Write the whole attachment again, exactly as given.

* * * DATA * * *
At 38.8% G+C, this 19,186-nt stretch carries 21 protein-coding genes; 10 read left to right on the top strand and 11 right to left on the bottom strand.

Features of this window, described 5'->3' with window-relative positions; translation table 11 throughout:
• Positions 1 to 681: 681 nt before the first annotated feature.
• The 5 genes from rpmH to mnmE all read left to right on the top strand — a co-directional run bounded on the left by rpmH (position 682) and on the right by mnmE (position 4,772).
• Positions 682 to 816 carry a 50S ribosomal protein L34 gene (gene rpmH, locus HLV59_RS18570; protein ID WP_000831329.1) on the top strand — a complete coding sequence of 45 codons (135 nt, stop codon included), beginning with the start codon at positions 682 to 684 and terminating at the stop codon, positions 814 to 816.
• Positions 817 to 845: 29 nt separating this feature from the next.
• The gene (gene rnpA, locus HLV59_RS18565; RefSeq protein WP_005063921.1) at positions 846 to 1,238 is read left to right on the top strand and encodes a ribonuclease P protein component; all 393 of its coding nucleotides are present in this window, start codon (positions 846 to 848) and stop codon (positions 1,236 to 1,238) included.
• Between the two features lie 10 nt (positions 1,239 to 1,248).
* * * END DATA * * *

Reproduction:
At 38.8% G+C, this 19,186-nt stretch carries 21 protein-coding genes; 10 read left to right on the top strand and 11 right to left on the bottom strand.

Features of this window, described 5'->3' with window-relative positions; translation table 11 throughout:
• Positions 1 to 681: 681 nt before the first annotated feature.
• The 5 genes from rpmH to mnmE all read left to right on the top strand — a co-directional run bounded on the left by rpmH (position 682) and on the right by mnmE (position 4,772).
• Positions 682 to 816 carry a 50S ribosomal protein L34 gene (gene rpmH, locus HLV59_RS18570; protein ID WP_000831329.1) on the top strand — a complete coding sequence of 45 codons (135 nt, stop codon included), beginning with the start codon at positions 682 to 684 and terminating at the stop codon, positions 814 to 816.
• Positions 817 to 845: 29 nt separating this feature from the next.
• The gene (gene rnpA, locus HLV59_RS18565; RefSeq protein WP_005063921.1) at positions 846 to 1,238 is read left to right on the top strand and encodes a ribonuclease P protein component; all 393 of its coding nucleotides are present in this window, start codon (positions 846 to 848) and stop codon (positions 1,236 to 1,238) included.
• Between the two features lie 10 nt (positions 1,239 to 1,248).